Some do not know what to make of various injunctions through time that scripture should be read literally. This is a cornerstone of fundamentalist doctrine, but it is more as well.
from Nourished by the Word
The spiritual meaning doesn't lie outside the literal; it is not a little appendage. The spiritual meaning should never be sought behind the letter but always within it, just as one does not find the Father behind the Son but in and through him. The Word has become flesh; in the flesh we meet the Word, in man we meet God. The Spirit's eternal and unlimited thought is incarnated in a limited human word.
Many contemporary exegetes devote themselves foremost to positive science. This is not a mistake. Such a science is needed in order to expose the literal meaning in the Bible, what the author meant. Since the spiritual meaning is hidden in the literal, one won't arrive at the spiritual without first having discovered the literal. Nor is it a mistake that there is an effective distribution of labor: everyone doesn't need to do everything.
The ideal would be, or course, that exegetes--and theologians!--should be spiritual persons. The essential thing, however, is that those who devote themselves to "scientific" exegesis are conscious that this is only one part of exegetics and that the integral exegeses also try to provide an answer to the question: What did God mean with this written word?"
We must understand the literal meaning because the literal meaning gives rise to all other meanings. However, reading the Bible literally does not mean that one stops at the literal meaning of the words. This is the whole point of form criticism--how is one to understand the words given. "As the hart panteth after running streams so my heart pants after thee," makes limited literal sense--we all know this--poetry is spoken in a way that the images convey meaning. We can understand the sentence even as we change it internally to mean something. We know that hearts do not pant. Many of us have never seen a hart and have no idea if he "panteth after running streams." One can assume that he goes looking for water. But all of this is converted in the reading because we understand what poetry is and HOW poetry means.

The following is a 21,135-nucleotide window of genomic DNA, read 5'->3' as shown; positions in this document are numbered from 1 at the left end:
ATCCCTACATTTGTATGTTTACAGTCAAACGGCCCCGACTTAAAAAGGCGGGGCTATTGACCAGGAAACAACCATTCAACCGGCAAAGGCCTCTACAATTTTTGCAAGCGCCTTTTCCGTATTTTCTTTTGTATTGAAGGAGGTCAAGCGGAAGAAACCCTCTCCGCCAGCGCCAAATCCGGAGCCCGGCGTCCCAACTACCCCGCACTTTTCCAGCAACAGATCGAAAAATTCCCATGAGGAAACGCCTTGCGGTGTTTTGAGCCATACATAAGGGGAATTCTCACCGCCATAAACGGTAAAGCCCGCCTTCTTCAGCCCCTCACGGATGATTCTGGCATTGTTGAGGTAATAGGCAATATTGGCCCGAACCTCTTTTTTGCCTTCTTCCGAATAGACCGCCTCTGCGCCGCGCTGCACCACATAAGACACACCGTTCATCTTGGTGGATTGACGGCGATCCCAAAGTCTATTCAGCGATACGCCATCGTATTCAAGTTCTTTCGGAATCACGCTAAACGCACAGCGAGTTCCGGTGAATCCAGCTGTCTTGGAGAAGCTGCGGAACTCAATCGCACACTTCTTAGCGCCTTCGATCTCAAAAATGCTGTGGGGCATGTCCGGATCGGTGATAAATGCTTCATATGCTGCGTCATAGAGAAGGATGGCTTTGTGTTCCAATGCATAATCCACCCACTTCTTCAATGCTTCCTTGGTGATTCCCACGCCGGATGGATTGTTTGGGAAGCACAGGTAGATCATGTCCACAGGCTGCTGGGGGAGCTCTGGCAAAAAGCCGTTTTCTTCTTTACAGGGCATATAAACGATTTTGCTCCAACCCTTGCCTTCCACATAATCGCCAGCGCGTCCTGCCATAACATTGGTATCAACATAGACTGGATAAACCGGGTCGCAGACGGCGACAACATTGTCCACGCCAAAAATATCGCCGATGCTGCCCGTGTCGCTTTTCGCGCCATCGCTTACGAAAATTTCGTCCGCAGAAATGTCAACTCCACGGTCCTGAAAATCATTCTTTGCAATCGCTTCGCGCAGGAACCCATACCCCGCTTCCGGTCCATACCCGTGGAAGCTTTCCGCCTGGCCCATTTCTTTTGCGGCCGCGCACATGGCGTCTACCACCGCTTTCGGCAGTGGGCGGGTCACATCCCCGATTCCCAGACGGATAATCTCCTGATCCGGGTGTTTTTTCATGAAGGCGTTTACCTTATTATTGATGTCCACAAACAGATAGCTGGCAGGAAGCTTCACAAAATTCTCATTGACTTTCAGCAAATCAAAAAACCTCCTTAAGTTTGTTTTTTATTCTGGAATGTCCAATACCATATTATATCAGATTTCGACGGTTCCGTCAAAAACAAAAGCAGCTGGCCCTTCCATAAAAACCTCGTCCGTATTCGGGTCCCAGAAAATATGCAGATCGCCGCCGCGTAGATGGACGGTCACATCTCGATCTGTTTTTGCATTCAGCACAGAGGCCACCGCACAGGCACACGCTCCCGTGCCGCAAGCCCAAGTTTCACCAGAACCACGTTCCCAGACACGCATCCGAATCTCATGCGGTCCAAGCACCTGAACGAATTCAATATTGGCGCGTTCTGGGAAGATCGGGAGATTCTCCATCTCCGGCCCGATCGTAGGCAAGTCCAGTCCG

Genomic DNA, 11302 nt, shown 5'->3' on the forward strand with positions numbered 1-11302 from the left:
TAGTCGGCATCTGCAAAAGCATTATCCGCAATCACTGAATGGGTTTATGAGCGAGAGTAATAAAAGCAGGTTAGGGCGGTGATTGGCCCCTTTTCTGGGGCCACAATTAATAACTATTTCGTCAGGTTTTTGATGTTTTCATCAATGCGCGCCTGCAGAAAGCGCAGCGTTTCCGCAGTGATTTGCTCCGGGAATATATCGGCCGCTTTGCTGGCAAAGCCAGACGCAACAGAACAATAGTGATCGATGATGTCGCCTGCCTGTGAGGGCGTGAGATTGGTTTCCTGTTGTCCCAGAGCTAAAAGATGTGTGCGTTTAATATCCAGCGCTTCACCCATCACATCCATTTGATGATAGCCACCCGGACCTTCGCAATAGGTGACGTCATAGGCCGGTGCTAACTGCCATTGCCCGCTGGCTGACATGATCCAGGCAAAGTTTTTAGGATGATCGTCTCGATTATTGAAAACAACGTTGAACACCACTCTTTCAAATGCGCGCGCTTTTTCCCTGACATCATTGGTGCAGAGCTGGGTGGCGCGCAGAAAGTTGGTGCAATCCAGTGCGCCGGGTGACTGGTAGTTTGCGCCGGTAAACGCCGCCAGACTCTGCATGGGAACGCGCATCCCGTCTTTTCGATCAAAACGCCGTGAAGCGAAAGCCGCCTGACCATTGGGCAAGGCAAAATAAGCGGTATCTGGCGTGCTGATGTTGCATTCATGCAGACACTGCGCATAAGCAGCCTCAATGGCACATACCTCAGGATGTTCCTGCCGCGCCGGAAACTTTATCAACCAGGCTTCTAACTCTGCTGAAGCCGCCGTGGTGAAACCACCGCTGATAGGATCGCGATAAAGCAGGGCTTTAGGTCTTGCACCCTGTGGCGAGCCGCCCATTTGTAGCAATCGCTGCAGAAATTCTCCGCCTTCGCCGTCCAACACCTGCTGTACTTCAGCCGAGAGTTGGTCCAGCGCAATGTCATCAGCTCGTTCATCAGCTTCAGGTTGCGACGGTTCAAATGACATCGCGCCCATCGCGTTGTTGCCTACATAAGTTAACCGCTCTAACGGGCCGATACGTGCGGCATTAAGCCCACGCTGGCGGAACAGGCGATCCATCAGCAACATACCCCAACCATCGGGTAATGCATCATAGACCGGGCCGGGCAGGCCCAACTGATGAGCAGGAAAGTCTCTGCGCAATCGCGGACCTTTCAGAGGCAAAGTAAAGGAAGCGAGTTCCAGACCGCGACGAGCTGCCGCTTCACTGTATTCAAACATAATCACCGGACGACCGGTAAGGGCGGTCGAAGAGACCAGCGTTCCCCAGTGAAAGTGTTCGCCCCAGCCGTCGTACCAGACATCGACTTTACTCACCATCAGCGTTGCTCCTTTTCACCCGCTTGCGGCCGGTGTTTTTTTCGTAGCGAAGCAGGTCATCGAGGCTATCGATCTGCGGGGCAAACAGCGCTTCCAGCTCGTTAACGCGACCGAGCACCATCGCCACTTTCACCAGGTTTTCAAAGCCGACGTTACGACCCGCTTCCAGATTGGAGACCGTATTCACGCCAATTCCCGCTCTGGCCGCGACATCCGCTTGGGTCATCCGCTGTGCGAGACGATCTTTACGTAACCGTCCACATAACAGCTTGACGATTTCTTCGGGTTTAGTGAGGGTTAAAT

So with other forms and understandings--what are we to make of the two very different creation stories at the beginning of Genesis. It is not possible that both are literally true contra some "young earth" "scientists." There are more problems in getting these two stories to jibe than in a shelf of books on evolution. We must read them literally and then look for what God means to say to us through them. We do not read the Bible as a science textbook, but rather as the essential revelation of God to us. What one makes of those two chapters of Genesis is up to the individual encounter with God.
Nevertheless, we must start from the literal meaning in order to derive any meaning whatsoever. This is one of the points that makes the choice of a translation so critical. This is why when I am studying I use the RSV, which has been characterized as the most accurate translation available (by sources far more reliable in these matters than I am.) But it is also why when I am finished studying and I am praying, I am far more inclined to use the KJV. While there may be inaccuracies and misunderstandings and incoherencies in some parts of the KJV, the wholly "otherness" of the translation forces me beyond my conventional understandings of language into a greater grasp of the other messages meant for me. The grandeur of the translation is such that I am put in the presence of God through reading.
So, it is fundamentally important to make certain that you understand what is being said and what it meant to the people of the time. Only in that way can we begin to understand what God is saying to us here and now.